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British butterfly populations on the rise
Summer 2019 was the best since 2007 for British butterfly species.

Warmer, wetter summers conducive to the successful development of caterpillars

Following years of decline, butterfly populations in the United Kingdom appear to be on the rise, according to new research.

Figures from the UK Butterfly Monitoring Scheme (UKBMS) show that last summer was the best since 1997, with more than half of butterfly species showing higher population levels.

Conservationists say that butterflies most likely benefited from an unusually warm and wet summer, which is conducive to the successful development of caterpillars.

Red admiral populations shot up by a staggering 195 per cent, while painted ladies rose by an enormous 1,993 per cent.

“The results from the 2019 season are really encouraging and provide evidence that the overall rate of decline of butterflies is slowing and for some species being reversed,” explained Professor Tom Brereton, associate director of monitoring and research at Butterfly Conservation.

“Reasons for this include positive conservation through agri-environment schemes, increased woodland cover, climate warming, increases in grazing levels by wild animals and a slowing in the rate of agricultural intensification.”

The species that benefited most from the conditions were the marbled white (up 66 per cent), the dark green fritillary (up 51 per cent), and the meadow brown (up 38 per cent). The rare Lulworth skipper, which is restricted to the Dorset coast, saw a whopping increase of 138 per cent.

But it isn't all good news. Figures also show that the common blue dropped in annual abundance by 54 per cent, the adonis blue by 40 per cent, the green-veined white by 43 per cent and the large white by 40 per cent, with all four species having below-average years.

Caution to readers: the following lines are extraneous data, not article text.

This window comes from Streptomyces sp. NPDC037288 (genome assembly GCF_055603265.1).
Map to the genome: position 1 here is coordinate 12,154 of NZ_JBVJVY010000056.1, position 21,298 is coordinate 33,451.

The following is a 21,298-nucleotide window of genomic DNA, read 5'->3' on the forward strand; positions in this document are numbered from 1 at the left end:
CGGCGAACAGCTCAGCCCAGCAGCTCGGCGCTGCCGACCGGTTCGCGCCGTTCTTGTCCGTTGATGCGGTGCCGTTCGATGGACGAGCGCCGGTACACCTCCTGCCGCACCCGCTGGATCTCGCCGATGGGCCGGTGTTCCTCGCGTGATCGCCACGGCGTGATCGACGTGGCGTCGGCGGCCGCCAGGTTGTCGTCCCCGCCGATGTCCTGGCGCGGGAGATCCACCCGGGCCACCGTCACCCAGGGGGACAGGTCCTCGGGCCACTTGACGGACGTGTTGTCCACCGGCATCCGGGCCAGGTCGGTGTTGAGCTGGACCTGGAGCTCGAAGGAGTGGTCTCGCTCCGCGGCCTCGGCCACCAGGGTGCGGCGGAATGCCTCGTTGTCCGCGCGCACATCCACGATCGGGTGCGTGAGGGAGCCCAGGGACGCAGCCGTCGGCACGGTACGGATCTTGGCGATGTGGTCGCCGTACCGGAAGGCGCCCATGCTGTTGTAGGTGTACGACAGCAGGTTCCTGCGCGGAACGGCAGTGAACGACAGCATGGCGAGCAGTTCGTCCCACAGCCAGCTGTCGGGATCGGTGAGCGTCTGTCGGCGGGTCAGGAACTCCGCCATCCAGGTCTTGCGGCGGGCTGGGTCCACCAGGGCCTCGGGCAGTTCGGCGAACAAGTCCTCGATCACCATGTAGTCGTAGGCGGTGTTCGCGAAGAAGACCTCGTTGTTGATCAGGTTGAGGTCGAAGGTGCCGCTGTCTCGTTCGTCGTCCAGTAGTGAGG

Conservationists stress that this ongoing decline raises fears for the long-term future of butterflies, whose populations have fallen by 91 per cent in recent years.

“The UKBMS provides an excellent evidence base to help us understand how butterflies are faring,” commented Anna Robinson, monitoring ecologist at the Joint Nature Conservation Committee.

“This evidence is important to help inform environmental policy to take better account of biodiversity. We are really grateful for the input of the thousands of volunteers who have contributed from 1976 until today, and without whom the scheme would not be possible.”

The UK Butterfly Monitoring Scheme is led by Butterfly Conservation, the UK Centre for Ecology & Hydrology, British Trust for Ornithology (BTO) and Joint Nature Conservation Committee. 

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BEVA gives vets access to free membership for three months

News Story 1
 BEVA has announced that it is cutting membership renewal charges for the next three months in order to support all veterinary professionals during the COVID-19 pandemic.

Memberships for all existing BEVA members will be extended until 30 June 2020. Veterinary professionals who are not members of BEVA will also be able to sign up for a free membership until 30 June 2020.

BEVA president Tim Mair said: "In this extraordinary time of global crisis our profession, as with many industries, is under immense pressure. By offering free membership we are giving equine vets easy access to a wealth of supportive resources and online CPD."

To sign up please visit the BEVA website.

Image (c) BEVA. 

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LOVE Gorgie Farm seeking veterinary volunteers

LOVE Gorgie Farm in Edinburgh is looking for people with veterinary and animal care experience, who would be interested in volunteering to help care for its animals during these difficult times.

The community-owned charity farm opened to the public only last month, but decided to close temporarily amid the COVID-19 pandemic. Its three-person team is working to care for the animals behind the scenes and the farm is now operating as a food bank for the public, delivering free breakfasts to local school children.

In an effort to build a contingency plan to secure the welfare of its animals, LOVE Gorgie Farm is looking for volunteers who would be able to step in if any team members fell sick or needed to self-isolate.

Those interested in volunteering are asked to contact gorgie@l-o-v-e.org.uk